Original Research

Translocation heterozygosity in southern African species of Viscum

D. Wiens, B. A. Barlow
Bothalia | Vol 13, No 1/2 | a1306 | DOI: https://doi.org/10.4102/abc.v13i1/2.1306 | © 1980 D. Wiens, B. A. Barlow | This work is licensed under CC Attribution 4.0
Submitted: 06 November 1980 | Published: 06 November 1980

About the author(s)

D. Wiens, Department of Biology, University of Utah, United States
B. A. Barlow, chool of Biological Sciences, Flinders University of South Australia, Australia

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Abstract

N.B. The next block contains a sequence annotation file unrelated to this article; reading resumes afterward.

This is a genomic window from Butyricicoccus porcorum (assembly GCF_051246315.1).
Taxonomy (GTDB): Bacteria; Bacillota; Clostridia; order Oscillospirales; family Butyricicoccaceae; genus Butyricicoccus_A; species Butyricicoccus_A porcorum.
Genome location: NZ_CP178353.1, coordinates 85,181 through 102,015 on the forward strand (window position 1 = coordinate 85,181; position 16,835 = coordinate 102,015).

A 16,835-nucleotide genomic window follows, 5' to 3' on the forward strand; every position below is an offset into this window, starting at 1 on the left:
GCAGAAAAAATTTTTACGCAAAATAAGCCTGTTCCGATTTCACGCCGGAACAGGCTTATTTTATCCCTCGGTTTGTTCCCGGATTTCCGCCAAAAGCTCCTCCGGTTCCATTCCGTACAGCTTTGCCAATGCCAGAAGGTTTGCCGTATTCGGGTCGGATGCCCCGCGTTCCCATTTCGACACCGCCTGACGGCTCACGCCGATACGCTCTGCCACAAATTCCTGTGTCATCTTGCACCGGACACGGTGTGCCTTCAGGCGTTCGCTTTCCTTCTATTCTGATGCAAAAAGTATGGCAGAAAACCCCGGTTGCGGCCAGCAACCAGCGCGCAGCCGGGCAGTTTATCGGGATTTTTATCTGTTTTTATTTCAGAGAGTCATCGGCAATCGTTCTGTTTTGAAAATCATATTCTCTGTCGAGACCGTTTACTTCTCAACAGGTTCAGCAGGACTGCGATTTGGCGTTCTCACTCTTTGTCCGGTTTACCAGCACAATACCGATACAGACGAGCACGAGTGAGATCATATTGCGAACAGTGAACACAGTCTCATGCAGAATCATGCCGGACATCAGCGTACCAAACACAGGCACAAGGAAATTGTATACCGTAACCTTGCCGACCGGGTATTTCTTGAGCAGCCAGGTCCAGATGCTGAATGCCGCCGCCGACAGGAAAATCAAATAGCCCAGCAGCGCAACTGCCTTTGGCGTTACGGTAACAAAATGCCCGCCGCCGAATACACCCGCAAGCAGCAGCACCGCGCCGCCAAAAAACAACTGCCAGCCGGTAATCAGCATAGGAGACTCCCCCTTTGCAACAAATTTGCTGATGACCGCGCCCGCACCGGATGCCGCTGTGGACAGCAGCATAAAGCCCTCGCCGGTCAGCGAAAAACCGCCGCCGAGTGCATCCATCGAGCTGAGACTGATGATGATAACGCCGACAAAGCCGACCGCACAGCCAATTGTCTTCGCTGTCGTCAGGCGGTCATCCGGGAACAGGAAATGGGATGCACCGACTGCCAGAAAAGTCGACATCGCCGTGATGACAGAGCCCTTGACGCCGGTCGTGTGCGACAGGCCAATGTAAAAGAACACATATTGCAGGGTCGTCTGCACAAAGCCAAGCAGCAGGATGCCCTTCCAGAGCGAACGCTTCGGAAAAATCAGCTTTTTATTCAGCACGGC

Sex-associated and floating translocation complexes are characteristic of dioecious species of  Viscum,  but are virtually absent in monoecious species. The majority of dioecious species has fixed sex-associated translocation complexes with the male being the heterozygous sex. The sex-associated multivalent is usually O4 (ring-of-four) or O6 , rarely O8 . Dioecious species without sex-associated translocations are much less common. Most of the dioecious species are also polymorphic for floating translocations, producing one or more additional multivalents ranging from O4 to O12. Floating translocations may be more frequent in species that do not have sex-associated translocations. Supernumerary chromosomes are also present in several species. Sex ratios are at unity in most dioecious species, but female-biased ratios may occur in some species. The high correlation between dioecy and translocation heterozygosity suggests that translocations are primarily associated with the origin and establishment of dioecy. Any róle in the maintenance of biased sex ratios through meiotic drive is probably secondary. Sex-associated translocations may serve to stabilize dioecy by bringing the sex factors into close linkage. Subsequent structural rearrangements within a sex-associated translocation complex may bring the sex factors together in one chromosome pair, releasing floating translocations. The high frequencies of floating translocation heterozygosity in some species indicate that such heterozygosity also has adaptive value.


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